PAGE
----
Photography can be either art or commerce. The value of a piece of art is defined simply by what someone is willing to pay for it. That fact explains why a photo of the inside of a 99 Cents Only Store fetched over three million dollars at auction. Then again, there are only three copies of that photo in existence, so exclusivity is part of the value.
But for commerce, there is some guidance to be had in the realm of advertising. Specifically, over time and based on many factors including the number of readers of a magazine, the characteristics and qualifications of those readers, and the perhaps intangible reputation of a publication, rates have been negotiated for presenting a message to those readers. To wit, their rate card spells out how much a magazine wants in exchange for advertising space, the "value" of that space. (Keep in mind that when I speak of value, I'm not addressing the cost to create and submit a photo, but the equivalent value of that photo as compared to an ad.)
Typically, the least expensive rate, per square inch, is for a full-page ad. The quantity (number of square inches) is higher, so the rate is lower. Purchasing more editions can further reduce the rate, as can negotiations with the salesperson. Granted.
But to simplify this examination, I will use published full-page single-edition ad pricing as a guide to the value of space in a publication, an approach which is appropriate in these calculations.
Here are some rates for pan-aerospace publications (without naming names): PA-1 charges $11,525 for a full-page ad. PA-2 charges $13,800. PA-3's rate is $15,985 and PA-4 goes for $21,265. Those are some heavy-hitting publications and they charge accordingly.
On a smaller scale, in the niche of rotary-wing publications, here are just a few: RW-1 lists a full-page ad at $5,690. RW-2 asks for $6,045. RW-3 lists at $7,186, while RW-4's rate is $11,990.
How do these numbers relate to the value of photography? One simple correlation is to assign the value of a cover photo, which takes up a full page, the same value as a full-page ad. Thus, cover photos in the pan-aerospace publications might reasonably be worth between $12,000 and $21,000, and among the helicopter magazines listed, to be worth between $5,700 and $12,000.
But here's a slight curve to these calculations: advertising positions that are considered "premium," meaning they are located within the magazine such as to be more likely to be viewed and viewed repeatedly, often command a premium price from the publisher, usually between 10 and 20 percent, but as high as 33 percent in some publications. Those locations are, typically, the inside front cover and the inside and outside back covers. So what premium should apply to get the outside front cover? The location that every reader (and passerby) sees, the cover that is advertised and touted by the publication? There is at least one publication, not included above, that sells its outside front cover and their listed rate is nearly 40 percent higher than a full-page ad inside the magazine. So it seems very reasonable to apply a 20-percent premium to those full-page ad rates, yielding a value range of $14,400 to $25,200 for the pan-aerospace publications, and $6,840 to $14,400 for the helicopter ones. (Or apply a 33-percent premium to obtain a range of between $16,000 and $28,000, or between $7,600 and $16,000.)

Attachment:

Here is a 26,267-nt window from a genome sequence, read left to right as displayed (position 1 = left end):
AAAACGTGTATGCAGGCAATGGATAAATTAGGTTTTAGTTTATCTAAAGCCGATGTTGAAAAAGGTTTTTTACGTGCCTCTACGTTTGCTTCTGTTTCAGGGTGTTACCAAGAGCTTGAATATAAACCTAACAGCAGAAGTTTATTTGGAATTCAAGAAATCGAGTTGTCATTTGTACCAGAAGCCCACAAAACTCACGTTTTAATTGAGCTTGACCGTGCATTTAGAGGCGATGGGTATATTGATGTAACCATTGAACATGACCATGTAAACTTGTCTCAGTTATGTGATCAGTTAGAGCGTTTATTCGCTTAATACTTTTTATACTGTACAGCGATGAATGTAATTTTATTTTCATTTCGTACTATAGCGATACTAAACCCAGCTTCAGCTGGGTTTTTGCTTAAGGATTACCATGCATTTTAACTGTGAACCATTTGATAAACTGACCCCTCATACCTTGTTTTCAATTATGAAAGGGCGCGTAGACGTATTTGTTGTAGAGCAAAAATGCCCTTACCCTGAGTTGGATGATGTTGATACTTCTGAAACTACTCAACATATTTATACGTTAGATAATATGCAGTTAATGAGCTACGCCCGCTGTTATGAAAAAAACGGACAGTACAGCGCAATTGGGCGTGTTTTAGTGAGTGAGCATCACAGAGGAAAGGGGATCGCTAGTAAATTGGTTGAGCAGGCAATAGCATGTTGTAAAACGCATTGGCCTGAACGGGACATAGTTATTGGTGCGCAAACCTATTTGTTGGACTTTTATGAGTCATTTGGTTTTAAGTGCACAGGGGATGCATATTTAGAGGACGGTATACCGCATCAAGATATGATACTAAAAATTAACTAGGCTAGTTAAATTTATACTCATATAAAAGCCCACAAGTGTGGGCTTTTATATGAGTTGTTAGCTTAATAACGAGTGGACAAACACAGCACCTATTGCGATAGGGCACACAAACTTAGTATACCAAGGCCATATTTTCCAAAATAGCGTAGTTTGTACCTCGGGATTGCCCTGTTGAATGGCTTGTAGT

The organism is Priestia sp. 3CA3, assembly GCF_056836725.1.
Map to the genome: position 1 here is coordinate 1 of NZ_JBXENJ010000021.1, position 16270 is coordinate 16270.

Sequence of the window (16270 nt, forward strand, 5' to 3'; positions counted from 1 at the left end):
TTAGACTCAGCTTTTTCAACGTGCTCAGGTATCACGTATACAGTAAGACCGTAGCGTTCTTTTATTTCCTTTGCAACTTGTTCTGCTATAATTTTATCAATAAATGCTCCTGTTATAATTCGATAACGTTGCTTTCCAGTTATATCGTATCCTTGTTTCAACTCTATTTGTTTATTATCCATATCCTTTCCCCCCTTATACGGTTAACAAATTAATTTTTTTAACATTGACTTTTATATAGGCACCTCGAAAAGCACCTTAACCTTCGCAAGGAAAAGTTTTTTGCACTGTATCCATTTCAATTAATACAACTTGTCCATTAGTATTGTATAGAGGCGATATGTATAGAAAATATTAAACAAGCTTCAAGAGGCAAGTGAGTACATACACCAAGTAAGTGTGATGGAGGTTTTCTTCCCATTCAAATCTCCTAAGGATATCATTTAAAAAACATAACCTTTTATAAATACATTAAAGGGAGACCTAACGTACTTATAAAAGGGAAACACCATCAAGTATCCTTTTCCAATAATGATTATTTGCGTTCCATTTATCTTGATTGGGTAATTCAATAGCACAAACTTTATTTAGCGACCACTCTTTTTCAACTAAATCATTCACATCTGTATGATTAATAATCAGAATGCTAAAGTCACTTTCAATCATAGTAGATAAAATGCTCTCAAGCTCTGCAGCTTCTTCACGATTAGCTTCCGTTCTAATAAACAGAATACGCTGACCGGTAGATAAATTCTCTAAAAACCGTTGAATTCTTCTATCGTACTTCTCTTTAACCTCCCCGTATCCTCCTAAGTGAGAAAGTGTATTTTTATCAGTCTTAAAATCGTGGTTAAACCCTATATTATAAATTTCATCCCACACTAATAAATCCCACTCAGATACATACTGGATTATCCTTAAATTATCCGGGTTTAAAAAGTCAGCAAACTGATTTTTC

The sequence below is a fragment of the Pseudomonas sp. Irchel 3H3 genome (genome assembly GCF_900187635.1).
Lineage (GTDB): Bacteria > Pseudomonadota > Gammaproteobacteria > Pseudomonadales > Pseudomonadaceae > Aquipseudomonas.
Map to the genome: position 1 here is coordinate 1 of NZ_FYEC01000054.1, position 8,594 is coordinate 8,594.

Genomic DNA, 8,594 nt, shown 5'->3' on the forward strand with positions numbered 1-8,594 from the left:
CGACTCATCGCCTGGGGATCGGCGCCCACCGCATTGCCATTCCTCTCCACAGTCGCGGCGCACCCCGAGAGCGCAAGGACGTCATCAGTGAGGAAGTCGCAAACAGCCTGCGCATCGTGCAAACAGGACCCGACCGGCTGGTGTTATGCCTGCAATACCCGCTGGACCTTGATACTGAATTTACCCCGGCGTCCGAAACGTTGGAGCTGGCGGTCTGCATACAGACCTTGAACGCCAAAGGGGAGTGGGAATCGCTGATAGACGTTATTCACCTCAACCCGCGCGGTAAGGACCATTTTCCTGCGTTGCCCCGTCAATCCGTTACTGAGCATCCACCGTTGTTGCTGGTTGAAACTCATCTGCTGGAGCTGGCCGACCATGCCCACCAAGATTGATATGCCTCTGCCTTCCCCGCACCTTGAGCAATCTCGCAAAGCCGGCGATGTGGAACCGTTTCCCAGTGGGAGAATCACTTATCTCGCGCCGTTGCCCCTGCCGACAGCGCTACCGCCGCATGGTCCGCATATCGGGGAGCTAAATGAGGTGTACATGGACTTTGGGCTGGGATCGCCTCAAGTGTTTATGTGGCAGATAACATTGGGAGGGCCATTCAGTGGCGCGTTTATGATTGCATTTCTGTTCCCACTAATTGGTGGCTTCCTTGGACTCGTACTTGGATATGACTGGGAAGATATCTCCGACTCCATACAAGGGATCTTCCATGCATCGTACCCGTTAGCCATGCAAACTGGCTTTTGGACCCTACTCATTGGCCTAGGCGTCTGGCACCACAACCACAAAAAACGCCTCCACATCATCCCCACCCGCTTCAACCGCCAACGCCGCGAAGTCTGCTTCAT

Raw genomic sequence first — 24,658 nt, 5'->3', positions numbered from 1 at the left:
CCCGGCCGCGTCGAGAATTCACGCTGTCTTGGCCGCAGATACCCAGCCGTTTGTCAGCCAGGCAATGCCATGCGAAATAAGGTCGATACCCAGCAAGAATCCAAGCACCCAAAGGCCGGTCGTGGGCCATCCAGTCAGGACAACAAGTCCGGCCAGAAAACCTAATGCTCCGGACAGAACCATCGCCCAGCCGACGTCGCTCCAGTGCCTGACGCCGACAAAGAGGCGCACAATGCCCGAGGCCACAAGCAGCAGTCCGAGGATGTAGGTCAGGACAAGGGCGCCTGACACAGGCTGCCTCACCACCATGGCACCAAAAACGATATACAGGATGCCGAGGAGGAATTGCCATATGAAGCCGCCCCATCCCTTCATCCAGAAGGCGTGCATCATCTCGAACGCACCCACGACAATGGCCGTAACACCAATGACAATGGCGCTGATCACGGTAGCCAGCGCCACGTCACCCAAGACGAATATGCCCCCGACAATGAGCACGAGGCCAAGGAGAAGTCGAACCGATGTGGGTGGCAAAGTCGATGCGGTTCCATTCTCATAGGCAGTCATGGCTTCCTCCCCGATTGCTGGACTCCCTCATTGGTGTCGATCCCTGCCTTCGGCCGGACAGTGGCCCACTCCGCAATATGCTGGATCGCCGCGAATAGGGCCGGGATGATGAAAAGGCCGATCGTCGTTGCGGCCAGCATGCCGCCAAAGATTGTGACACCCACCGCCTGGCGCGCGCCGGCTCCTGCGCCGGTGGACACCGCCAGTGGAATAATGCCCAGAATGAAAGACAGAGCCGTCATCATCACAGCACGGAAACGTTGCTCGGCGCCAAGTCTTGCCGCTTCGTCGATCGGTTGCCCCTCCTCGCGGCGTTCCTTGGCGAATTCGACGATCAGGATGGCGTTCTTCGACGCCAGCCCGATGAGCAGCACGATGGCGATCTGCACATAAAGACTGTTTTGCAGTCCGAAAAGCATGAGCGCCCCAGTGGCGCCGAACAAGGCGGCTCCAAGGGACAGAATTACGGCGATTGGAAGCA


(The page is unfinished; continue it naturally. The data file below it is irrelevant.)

What does it take to appear on the cover of a magazine? First and foremost, it requires a great photo. The cover image is normally a lead-in to a major story, but sometimes a publication will run a great photo with no more than a caption on the Contents page. You see, the cover is the major marketing piece for the publication, and they demand (or should demand) high quality images that draw a reader's eye. If you have a compelling story and a great photo, so much the better and then you gain the further value of the space devoted to your story — and more photos — inside the magazine. But if nothing else, if you can provide a great photo that works with the publisher's own interests, there's good value to be had.
That's a lot of value.
So, we've established what a photo can be worth. What should a great photo cost? Free sounds good, right!? All benefit and no expense?
Like other marketing efforts, however, great photography requires planning and effort and coordination. How we've come to expect photography to be free is a discussion all its own, but as an agency with plenty of experience in searching for the elusive, great, "free" photo, and as much experience in creating great photos, we can confidently state that great photography is anything but free. And the most efficient and effective way of offering a great photo for the cover of a magazine is to have it shot on purpose.
And here's an (obvious) bonus to having great photography shot purposefully for you: more than that one great image will come of the effort, and you'll have additional resources to use at trade shows, in press releases, in collateral and advertising. Useful in your company newsletter or annual report, and good still images can contribute to other important marketing media: your web site and videos.
The old saw is, a picture is worth a thousand words. It can also be worth many thousands of dollars and will pay dividends for years to come.